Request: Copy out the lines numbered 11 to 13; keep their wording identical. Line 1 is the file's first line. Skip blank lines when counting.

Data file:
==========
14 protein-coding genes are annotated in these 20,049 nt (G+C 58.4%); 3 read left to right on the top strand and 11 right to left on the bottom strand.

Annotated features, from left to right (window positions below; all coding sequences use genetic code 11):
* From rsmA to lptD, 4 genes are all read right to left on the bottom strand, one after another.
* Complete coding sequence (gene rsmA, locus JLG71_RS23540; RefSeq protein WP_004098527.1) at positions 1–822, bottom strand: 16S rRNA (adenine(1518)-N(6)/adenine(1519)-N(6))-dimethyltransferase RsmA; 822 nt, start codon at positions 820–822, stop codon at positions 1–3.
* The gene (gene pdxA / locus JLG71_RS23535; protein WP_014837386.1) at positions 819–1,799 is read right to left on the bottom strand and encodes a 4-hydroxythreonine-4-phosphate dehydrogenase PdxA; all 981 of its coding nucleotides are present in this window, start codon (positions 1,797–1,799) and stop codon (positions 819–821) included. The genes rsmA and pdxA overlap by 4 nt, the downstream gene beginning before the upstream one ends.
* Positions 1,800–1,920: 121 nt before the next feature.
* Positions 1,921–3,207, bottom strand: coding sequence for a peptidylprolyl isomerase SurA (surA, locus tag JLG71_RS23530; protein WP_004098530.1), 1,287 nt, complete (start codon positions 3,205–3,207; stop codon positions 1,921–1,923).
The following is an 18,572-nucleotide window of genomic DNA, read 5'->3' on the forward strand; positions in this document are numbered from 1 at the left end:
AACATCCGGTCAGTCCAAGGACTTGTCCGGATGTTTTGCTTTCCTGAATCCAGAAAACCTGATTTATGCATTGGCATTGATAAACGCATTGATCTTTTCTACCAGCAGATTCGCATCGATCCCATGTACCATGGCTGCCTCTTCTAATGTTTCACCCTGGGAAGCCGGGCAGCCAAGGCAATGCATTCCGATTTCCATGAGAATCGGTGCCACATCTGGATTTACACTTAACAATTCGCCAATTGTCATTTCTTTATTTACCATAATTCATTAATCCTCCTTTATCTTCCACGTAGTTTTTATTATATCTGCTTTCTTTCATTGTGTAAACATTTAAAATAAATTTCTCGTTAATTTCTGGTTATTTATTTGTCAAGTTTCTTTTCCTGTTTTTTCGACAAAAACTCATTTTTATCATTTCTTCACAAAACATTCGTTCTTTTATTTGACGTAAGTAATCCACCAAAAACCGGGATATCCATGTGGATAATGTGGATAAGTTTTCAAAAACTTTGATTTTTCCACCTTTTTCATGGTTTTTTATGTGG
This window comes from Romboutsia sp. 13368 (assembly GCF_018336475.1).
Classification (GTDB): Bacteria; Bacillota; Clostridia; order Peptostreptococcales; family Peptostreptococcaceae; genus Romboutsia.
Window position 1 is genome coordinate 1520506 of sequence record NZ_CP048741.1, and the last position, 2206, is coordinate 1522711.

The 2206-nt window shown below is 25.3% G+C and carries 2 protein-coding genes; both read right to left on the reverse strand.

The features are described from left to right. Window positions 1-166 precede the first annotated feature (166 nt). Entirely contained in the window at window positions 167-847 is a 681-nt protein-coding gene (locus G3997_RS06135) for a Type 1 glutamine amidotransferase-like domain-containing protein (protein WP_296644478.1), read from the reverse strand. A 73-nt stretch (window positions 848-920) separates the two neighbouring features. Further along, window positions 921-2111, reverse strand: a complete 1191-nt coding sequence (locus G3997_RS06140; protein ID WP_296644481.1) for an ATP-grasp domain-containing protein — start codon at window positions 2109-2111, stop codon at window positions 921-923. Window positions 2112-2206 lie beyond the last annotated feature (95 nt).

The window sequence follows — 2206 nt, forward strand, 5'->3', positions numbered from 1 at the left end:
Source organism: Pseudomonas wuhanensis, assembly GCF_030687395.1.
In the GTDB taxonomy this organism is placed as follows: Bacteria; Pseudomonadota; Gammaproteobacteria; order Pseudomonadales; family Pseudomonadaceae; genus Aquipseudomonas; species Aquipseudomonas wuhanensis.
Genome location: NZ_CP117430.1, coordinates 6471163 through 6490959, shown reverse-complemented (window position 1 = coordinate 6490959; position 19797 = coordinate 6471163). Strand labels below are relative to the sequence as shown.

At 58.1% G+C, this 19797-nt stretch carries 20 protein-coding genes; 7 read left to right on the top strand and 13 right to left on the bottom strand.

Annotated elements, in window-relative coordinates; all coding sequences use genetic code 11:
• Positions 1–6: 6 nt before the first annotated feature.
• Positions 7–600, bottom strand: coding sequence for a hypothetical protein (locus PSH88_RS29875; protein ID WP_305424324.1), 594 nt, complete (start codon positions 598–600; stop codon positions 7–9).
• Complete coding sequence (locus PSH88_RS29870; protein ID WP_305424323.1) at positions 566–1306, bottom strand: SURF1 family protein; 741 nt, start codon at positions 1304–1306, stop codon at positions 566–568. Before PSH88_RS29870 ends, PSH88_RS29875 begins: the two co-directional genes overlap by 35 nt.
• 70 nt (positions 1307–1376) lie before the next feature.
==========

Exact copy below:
Classification (GTDB): Bacteria; Bacillota; Clostridia; order Peptostreptococcales; family Peptostreptococcaceae; genus Romboutsia.
Window position 1 is genome coordinate 1520506 of sequence record NZ_CP048741.1, and the last position, 2206, is coordinate 1522711.

The 2206-nt window shown below is 25.3% G+C and carries 2 protein-coding genes; both read right to left on the reverse strand.